‘Today's victory is the result of years [of] hard work, and pure grit from health care workers, unions and families wanting a strong long term care system in Ontario’
Ontario is increasing the hours of direct care for each long-term care resident to an average of four hours per day.
“I made a promise to long-term care residents, their families and their caregivers that we would deliver better care for our seniors,” said Premier Doug Ford. “Today, we are delivering on that promise and acting on the early recommendations of Ontario's Long-Term Care COVID-19 Commission. By increasing the hours of daily direct care for residents, we will improve their quality of life and ensure they are more comfortable and safe.”
The announcement means that direct hands-on care will be provided by nurses or personal support workers to support individual clinical and personal care needs. The government also committed to establishing hard targets set over the next four years to achieve this standard by 2024-25, and to educate and recruit the tens of thousands of new personal support workers, registered practical nurses and registered nurses that will be required.
Ontario will work in collaboration with its partners, including labour, education and training providers, as well as sector leaders, to deliver the significant changes to the long-term care sector required to deliver on its four hours per day commitment, according to the government.
“Improving the quality of life and care for long-term care residents is at the centre of everything we do. And after decades of neglect by successive governments we will work with our partners and with leadership in the sector to transform how we care for our loved ones for generations to come,” said Merrilee Fullerton, minister of long-term care. “Although we will continue to make progress, these changes will not happen overnight, as we have to hire and train a great number of staff and build modern new facilities so our residents get the level of care they deserve.”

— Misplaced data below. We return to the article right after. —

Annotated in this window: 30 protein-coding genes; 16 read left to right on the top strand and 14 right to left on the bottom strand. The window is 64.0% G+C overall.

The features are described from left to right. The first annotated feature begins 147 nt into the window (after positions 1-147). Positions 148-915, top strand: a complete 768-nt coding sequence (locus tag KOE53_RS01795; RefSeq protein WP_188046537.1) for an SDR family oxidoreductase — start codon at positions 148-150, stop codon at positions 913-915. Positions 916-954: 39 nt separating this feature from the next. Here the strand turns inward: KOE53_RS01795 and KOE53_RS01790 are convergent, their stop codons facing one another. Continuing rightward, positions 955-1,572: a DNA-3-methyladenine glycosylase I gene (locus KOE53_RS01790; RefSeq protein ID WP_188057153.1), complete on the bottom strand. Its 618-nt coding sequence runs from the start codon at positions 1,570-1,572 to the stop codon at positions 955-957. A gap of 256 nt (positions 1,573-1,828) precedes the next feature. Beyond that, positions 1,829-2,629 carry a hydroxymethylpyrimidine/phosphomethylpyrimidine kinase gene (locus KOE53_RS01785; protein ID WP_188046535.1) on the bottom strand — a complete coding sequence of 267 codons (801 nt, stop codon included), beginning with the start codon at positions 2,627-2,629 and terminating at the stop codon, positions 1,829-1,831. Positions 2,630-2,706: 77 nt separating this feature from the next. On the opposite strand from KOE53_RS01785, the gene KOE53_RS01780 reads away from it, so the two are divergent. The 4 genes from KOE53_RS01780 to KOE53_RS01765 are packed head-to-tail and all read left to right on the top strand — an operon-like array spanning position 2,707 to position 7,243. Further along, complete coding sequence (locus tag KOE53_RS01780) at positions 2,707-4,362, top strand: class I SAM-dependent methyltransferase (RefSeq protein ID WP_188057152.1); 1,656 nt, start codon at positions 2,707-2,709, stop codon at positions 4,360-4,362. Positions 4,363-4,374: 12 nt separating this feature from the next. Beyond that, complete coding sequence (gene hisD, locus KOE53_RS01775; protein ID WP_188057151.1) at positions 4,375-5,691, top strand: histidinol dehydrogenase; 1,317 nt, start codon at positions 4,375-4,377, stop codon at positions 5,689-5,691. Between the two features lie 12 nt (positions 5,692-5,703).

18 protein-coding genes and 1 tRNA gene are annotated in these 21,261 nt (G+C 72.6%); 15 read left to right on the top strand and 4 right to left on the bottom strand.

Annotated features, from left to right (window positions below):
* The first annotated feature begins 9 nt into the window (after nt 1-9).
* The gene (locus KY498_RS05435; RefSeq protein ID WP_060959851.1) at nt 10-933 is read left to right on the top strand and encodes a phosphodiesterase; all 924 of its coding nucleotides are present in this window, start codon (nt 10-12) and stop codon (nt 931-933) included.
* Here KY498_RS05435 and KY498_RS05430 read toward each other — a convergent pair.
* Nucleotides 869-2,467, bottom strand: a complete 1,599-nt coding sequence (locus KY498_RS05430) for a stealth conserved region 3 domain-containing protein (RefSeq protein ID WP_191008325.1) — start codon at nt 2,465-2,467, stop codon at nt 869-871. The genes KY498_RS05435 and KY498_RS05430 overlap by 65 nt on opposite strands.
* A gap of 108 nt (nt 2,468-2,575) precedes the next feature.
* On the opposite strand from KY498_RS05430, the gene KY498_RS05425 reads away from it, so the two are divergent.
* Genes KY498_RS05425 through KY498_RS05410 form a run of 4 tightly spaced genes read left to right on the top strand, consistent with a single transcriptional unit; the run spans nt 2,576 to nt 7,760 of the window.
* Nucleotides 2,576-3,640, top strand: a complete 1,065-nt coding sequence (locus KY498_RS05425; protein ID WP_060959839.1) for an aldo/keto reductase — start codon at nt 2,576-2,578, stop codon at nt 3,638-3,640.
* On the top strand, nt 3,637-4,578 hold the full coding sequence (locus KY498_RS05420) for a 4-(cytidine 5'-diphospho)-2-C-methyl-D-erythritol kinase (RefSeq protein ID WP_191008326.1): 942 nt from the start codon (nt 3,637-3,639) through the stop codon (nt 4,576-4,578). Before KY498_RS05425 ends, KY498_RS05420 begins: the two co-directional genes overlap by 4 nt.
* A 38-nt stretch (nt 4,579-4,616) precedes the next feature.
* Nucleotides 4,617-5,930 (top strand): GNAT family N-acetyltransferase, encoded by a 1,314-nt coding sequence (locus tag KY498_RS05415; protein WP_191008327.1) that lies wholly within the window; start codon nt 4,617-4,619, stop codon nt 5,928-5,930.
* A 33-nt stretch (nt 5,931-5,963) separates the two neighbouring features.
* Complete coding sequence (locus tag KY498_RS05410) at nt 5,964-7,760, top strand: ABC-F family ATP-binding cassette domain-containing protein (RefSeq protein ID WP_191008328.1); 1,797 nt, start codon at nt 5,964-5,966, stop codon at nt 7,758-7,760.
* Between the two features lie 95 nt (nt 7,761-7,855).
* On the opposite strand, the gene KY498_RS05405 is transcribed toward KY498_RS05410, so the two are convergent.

Previously, Ontario set aside $100 million for long-term care projects from the $1.05 billion in combined federal-provincial funding through the new COVID-19 Resilience Infrastructure stream.
Ford made the announcement in advance of the release of Ontario's 2020 Budget on Nov. 5.
Workers’ union Unifor considers the development as a victory.
“Today's victory is the result of years [of] hard work, and pure grit from health care workers, unions and families wanting a strong long term care system in Ontario,” said Jerry Dias, Unifor National President. “Ontario's long-term care system has been in crisis far too long. This pandemic has spotlighted the crisis in long-term care and the urgency to make change. This announcement gives workers and residents hope for brighter days ahead, but we must aim for a faster timeline for implementation and create a plan to attract the thousands of front-line workers who have left the industry.”
“It has taken an immense amount of hard work to achieve today's victory,” said Naureen Rizvi, Ontario regional director, Unifor. “It's a tragedy that it took thousands of deaths and the pandemic for governments to recognize that workers are overworked and undervalued in long-term care. Moving forward, I hope that the government moves quickly to enshrine the four hours of direct care in legislation. We must stop putting monetary values on our elderly and those who care for them.”
The increase in average daily hours of care builds on supports recently announced for long-term care, including investing $1.75 billion over five years to increase long-term care capacity and spaces for seniors, as well as the government's commitment to build 30,000 new long-term care beds over 10 years. Ontario is also driving the development of new long-term care homes through the Accelerated Build Pilot Program, adding 1,280 beds by early 2022, said the government.
Ontario has had to deal with COVID-19 troubles earlier this year. In July, a class action was launched on behalf of the residents of 96 long-term care homes in the province, seeking damages from the owners and operators for their alleged mishandling of the COVID-19 situation.
However, the province’s long-term care problems seem to be rooted further in the past. In June, the Registered Nurses Association of Ontario (RNAO) released a report that compiled 35 reports about the troubles in the province’s long-term care system, and the recommendations that different groups have made since 1999.